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Let's say I have $M$ samples of $N\times N$ real orthogonal matrices. What statistics can I calculate to test if they could have been drawn from a distribution consistent with Haar measure over $O(N)$?

This question is related to this previous question.

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2 Answers 2

I'm guessing that you meant to write "real orthogonal matrices" without "symmetric", since the set of symmetric orthogonal matrices has Haar measure 0. Otherwise, please clarify what you mean by "a distribution consistent with Haar measure over $O(N)$".

Individual entries of Haar-distributed $O(N)$ matrices are approximately Gaussian; in some form this goes back to Maxwell. This has recently been improved in two slightly different directions. First, fairly large submatrices are approximately distributed like matrices with i.i.d. Gaussian entries; see this paper by Jiang. Second, linear combinations of the entries are approximately Gaussian, in a very strong sense; see this paper by E. Meckes. They are even approximately jointly Gaussian; see this paper by Chatterjee and E. Meckes.

Update: I discussed this question with Elizabeth, who pointed out to me that my suggestion isn't necessarily great because Gaussian behavior can creep in for all sorts of reasons, in particular due to an accumulation of small, nearly independent errors (i.e., the good old central limit theorem). But you the suggestion may be salvageable by getting more quantitative. For example, Elizabeth's paper shows that linear functionals approximate Gaussians with an error (in total variation) of $c/N$, which is better than one would expect from CLT effects. Even better, you can consider traces of powers, which were shown by Johansson to converge exponentially quicky to a Gaussian distribution.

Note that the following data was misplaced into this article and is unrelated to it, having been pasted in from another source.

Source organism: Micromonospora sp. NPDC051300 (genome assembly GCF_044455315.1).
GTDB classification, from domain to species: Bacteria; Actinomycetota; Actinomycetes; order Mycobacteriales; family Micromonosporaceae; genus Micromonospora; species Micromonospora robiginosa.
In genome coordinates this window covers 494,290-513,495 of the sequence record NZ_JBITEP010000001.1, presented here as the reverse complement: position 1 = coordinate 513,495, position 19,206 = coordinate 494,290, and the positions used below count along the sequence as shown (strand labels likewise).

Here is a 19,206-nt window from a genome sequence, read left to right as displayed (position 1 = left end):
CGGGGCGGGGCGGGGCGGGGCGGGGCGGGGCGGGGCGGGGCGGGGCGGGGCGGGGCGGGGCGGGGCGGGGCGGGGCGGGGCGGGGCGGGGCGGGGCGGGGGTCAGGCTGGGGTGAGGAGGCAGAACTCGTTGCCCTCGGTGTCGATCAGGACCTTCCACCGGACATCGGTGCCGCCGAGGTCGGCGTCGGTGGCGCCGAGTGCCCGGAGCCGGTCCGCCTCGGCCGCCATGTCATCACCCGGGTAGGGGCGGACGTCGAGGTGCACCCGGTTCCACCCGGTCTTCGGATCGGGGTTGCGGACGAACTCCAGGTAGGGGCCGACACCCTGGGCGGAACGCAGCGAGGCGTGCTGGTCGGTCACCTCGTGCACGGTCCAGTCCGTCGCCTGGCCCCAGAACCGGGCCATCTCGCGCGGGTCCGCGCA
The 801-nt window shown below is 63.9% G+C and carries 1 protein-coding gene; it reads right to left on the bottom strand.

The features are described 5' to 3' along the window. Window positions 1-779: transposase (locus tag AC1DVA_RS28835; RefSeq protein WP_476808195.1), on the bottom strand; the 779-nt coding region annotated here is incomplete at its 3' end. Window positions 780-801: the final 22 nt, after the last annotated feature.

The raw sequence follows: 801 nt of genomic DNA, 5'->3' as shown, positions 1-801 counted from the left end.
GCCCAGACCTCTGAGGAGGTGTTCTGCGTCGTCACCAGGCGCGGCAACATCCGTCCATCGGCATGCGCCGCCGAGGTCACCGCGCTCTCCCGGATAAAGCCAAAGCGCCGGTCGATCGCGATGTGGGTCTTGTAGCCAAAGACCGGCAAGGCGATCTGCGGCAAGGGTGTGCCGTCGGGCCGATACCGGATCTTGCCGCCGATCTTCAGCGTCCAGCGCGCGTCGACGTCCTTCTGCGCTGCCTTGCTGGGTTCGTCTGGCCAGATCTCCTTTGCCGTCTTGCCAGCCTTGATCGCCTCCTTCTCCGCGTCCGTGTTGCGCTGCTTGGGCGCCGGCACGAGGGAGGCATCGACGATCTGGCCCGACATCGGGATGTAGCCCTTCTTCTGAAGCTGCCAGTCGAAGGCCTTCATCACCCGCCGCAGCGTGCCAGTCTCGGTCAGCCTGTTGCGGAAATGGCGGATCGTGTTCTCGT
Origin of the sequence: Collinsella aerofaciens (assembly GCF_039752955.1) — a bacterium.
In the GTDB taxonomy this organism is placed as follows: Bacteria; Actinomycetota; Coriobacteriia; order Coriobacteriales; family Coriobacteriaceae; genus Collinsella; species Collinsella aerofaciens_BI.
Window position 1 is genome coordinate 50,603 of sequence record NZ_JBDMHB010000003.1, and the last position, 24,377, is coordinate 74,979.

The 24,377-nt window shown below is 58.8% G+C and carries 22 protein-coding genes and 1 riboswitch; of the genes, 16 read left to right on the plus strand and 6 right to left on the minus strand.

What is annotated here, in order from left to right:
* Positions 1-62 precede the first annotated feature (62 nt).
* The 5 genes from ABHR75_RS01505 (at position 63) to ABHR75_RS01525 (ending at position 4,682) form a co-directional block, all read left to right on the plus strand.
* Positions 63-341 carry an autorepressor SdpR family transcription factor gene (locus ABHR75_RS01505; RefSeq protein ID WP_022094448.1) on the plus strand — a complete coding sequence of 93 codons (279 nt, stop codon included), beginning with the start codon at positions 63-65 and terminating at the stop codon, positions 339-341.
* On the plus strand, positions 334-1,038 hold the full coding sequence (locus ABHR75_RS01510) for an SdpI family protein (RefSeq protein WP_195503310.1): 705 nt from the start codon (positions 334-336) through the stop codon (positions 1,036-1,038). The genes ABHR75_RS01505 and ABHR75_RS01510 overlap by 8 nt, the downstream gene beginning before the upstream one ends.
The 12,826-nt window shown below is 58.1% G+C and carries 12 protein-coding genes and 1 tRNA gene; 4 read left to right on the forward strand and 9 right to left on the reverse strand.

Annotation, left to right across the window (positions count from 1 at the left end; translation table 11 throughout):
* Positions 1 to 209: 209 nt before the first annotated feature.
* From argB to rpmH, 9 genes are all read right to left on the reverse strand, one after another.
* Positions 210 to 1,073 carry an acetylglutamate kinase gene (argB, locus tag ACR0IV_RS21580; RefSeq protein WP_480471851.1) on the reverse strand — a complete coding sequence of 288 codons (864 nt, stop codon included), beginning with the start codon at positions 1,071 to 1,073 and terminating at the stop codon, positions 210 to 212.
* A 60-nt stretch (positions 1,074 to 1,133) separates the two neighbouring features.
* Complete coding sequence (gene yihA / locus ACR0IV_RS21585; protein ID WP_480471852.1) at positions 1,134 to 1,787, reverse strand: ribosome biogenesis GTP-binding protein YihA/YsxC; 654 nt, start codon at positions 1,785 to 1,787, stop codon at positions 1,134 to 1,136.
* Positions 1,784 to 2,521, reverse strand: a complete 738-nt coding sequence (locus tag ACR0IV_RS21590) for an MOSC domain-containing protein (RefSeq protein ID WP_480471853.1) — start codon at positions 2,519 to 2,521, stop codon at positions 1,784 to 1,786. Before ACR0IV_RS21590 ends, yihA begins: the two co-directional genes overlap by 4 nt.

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Thanks for spotting the itinerant "symmetric"; I must have been thinking about generating orthogonal Haar-distributed matrices from diagonalizing GOE matrices. Your suggestion sounds interesting; I will test out this numerically. –  Jiahao Chen Oct 8 '11 at 5:41

The ensemble of real orthogonal matrices (uniformly distributed with respect to the Haar measure) is the socalled Circular Real Ensemble (CRE) of random-matrix theory. (Not the Circular Orthogonal Ensemble, COE, which confusingly enough contains symmetric complex unitary matrices.)

The probability distribution of the eigenvalues in the CRE is known, and you could use that to test whether your set of matrices is indeed drawn from that ensemble. (For example, by comparing moments of the eigenvalues or by comparing the spacing distribution.)

You can find the eigenvalue probability distribution in Section 2.9.2 of P.J. Forrester's book "Log-gases and Random matrices". You will have to distinguish the cases of determinant equal to +1 or -1, and even or odd N. The formulas are a bit lengthy, but if the book is not available to you, let me know and I will try to record them here.

Alternatively, you could just generate matrices from the CRE and compare the eigenvalue statistics of those matrices with your M matrices from an unknown ensemble. Generating matrices from the CRE is easy: They contain the eigenvectors of random real symmetric matrices with a Gaussian distribution of the matrix elements (the Gaussian Orthogonal Ensemble --- yes, here the word orthogonal is appropriate).

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